Should you self-publish?
Over recent years there has been an explosion in self-published books, as it has become easier and easier to publish your book yourself. This poses writers with a new quandary: continue to pursue publication through the traditional means, or jump into the world of self-publishing? As the rejections from traditional publishers pile up it can be tempting to reach for the control and certainty of self-publishing. Should you give into the temptation, or stick to your guns?
Isn't it just vanity publishing?
Modern self-publishing is quite different from the vanity publishing of times gone by. A vanity publisher would often pose or at least seek to appear to be a traditional publisher, inviting submissions and issuing congratulatory letters of acceptance to everyone who submitted – only slowly revealing the large fees the author would have to pay to cover the cost of printing the books.
Once the books were printed, the vanity publisher would deliver them to the author then cut and run. The author would be left with a big hole in their pocket and a mountain of boxes of books that they would be unlikely to ever sell a fraction of.
Modern self-publishing, on the other hand, is provided not by shady dealers but by some of the biggest companies involved in the publishing industry, including Penguin and Amazon. It doesn't have the large fees that vanity publishing did (depending on the path you choose and your own knowledge and technical ability it can cost almost nothing to get your book published); it does offer a viable means of selling your books (they can appear on the biggest bookselling websites around the world); and it doesn't leave you with a house full of unwanted books, because modern technology means that a copy of your book only gets printed when it's actually ordered.
That isn't to say that there aren't still shady characters out there trying to take advantage of authors' vanity by charging them enormous fees for publishing a book that stands very little chance of success, but it does mean that self-publishing – done right – can be a viable and cost effective way of an author taking their book to market.
The benefits of self-publishing
The main benefit of self-publishing, of course, is that the author gets control of whether their book is published or not. There is no need to spend years submitting to countless agents and publishers, building up countless heartbreaking rejection letters, and possibly accepting in the end that your dreams of publication will never come true – you can make them come true.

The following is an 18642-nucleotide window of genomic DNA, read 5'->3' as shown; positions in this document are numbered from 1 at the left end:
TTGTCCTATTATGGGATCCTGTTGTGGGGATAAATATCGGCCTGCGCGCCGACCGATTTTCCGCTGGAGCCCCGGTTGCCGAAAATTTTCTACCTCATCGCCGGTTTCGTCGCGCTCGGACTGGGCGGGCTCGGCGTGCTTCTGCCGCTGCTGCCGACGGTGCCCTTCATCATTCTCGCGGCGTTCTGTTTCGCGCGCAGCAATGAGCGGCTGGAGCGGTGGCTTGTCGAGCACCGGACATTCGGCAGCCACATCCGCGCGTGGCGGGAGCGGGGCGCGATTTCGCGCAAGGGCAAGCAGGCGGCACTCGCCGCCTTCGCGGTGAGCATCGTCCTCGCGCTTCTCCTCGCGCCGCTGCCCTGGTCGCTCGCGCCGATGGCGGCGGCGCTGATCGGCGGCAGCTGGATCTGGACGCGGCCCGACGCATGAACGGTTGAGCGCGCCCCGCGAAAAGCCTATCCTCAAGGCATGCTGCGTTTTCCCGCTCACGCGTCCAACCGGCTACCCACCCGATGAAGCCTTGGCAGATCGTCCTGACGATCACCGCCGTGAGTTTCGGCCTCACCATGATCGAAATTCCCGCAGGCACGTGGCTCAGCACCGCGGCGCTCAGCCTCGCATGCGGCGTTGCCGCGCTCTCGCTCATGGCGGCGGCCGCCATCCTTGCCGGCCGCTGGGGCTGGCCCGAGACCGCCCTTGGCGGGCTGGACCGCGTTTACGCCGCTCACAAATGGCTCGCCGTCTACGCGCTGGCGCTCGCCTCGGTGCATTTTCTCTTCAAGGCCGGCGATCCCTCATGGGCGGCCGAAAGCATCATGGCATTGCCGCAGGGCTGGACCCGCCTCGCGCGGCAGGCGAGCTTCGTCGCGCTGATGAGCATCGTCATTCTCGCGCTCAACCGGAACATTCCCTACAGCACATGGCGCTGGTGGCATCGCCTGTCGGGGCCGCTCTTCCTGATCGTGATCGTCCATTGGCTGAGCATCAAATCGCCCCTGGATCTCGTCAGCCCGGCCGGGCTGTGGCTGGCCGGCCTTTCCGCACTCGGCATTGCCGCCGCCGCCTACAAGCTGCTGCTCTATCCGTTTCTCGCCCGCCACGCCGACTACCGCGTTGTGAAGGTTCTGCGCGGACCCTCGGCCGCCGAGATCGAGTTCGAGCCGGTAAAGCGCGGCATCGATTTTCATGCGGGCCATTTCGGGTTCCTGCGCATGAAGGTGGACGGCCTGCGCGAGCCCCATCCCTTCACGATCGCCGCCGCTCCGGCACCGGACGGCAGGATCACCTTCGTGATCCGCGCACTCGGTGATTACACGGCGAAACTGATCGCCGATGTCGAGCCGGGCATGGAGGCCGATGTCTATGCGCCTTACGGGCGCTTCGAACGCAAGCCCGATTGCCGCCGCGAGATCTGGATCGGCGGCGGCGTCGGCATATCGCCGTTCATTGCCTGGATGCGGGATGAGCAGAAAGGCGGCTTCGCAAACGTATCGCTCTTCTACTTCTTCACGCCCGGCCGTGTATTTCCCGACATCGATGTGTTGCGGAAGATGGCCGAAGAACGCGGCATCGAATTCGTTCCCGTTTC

And this need not be pure vanity on the author's part. Almost every successful book – even such massive hits as Harry Potter – usually build up a string of rejections before someone finally accepts them. The professionals that authors rely on when going through the traditional publishing process – the literary agents and the editors – are often, it seems, just not that good at spotting what the public are going to buy. How many potential bestsellers might languish forever in the slush pile, just because agents and editors fail to spot them? What if your book is one of them? The traditional publishing process forces you to rely on the good judgment of others, but the self-publishing process enables you to sidestep that barrier and take your book directly to the public, so that readers can decide for themselves.
self-publishing also allows you to keep control in other areas. You won't have an editor trying to change your text, and you'll have complete control over what kind of cover your book receives.
Finally, with no publisher or team of editors and accountants taking their slice, you'll probably get to keep a lot more of the retail price of every book you sell. So if you can sell the same amount of books as if you were traditionally published, you'll stand to make a lot more money.
The drawbacks of self-publishing
While self-publishing can guarantee that your book will be available for sale, it cannot guarantee that it will actually sell. Your self-published book will probably have a much lower chance of achieving significant sales than if it had been published traditionally, because it will lack the support that a mainstream publisher could bring. You will have no marketing support, no established position in the marketplace, and no PR – unless you do it yourself. You will have to arrange your own book tours; you will have to do your own sales pitches; you will have to set your own pricing structure; and you will have to manage your own accounts and tax affairs. If you're selling through Amazon or Smashwords or Apple (and if you're not, then why did you bother self-publishing in the first place?) you're going to need to fill in the relevant forms with the IRS (the US tax office) – whether you're a US citizen or not. If you're not a US citizen then you'll have to register with the IRS and complete the necessary tax forms, and potentially other forms for claiming treaty benefits so that you don't get taxed twice (in the US and your home country). And then of course you'll also have to register for tax purposes in your home nation and complete your own tax return there (though you would also have to do this as a traditionally published author).